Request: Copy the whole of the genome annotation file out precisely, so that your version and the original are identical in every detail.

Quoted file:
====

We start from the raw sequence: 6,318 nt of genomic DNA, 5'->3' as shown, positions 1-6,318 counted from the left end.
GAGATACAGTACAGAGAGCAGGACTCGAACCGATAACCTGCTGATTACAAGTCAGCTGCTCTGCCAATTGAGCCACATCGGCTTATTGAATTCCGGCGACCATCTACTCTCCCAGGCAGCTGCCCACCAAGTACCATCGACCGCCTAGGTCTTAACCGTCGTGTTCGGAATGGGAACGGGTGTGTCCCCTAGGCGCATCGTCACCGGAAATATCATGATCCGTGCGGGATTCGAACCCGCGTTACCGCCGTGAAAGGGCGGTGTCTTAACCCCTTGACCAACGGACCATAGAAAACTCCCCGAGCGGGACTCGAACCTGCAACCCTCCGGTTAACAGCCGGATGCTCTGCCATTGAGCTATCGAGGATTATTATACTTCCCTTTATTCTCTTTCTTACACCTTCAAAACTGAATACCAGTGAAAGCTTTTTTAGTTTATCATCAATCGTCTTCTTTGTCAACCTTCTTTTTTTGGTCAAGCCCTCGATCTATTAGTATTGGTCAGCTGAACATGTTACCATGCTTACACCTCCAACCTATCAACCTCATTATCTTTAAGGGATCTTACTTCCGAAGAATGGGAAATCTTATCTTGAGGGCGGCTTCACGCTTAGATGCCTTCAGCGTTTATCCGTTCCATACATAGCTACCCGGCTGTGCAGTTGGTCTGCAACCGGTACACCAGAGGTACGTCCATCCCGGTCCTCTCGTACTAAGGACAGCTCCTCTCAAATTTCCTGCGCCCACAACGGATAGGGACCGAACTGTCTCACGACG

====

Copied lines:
We start from the raw sequence: 6,318 nt of genomic DNA, 5'->3' as shown, positions 1-6,318 counted from the left end.
GAGATACAGTACAGAGAGCAGGACTCGAACCGATAACCTGCTGATTACAAGTCAGCTGCTCTGCCAATTGAGCCACATCGGCTTATTGAATTCCGGCGACCATCTACTCTCCCAGGCAGCTGCCCACCAAGTACCATCGACCGCCTAGGTCTTAACCGTCGTGTTCGGAATGGGAACGGGTGTGTCCCCTAGGCGCATCGTCACCGGAAATATCATGATCCGTGCGGGATTCGAACCCGCGTTACCGCCGTGAAAGGGCGGTGTCTTAACCCCTTGACCAACGGACCATAGAAAACTCCCCGAGCGGGACTCGAACCTGCAACCCTCCGGTTAACAGCCGGATGCTCTGCCATTGAGCTATCGAGGATTATTATACTTCCCTTTATTCTCTTTCTTACACCTTCAAAACTGAATACCAGTGAAAGCTTTTTTAGTTTATCATCAATCGTCTTCTTTGTCAACCTTCTTTTTTTGGTCAAGCCCTCGATCTATTAGTATTGGTCAGCTGAACATGTTACCATGCTTACACCTCCAACCTATCAACCTCATTATCTTTAAGGGATCTTACTTCCGAAGAATGGGAAATCTTATCTTGAGGGCGGCTTCACGCTTAGATGCCTTCAGCGTTTATCCGTTCCATACATAGCTACCCGGCTGTGCAGTTGGTCTGCAACCGGTACACCAGAGGTACGTCCATCCCGGTCCTCTCGTACTAAGGACAGCTCCTCTCAAATTTCCTGCGCCCACAACGGATAGGGACCGAACTGTCTCACGACG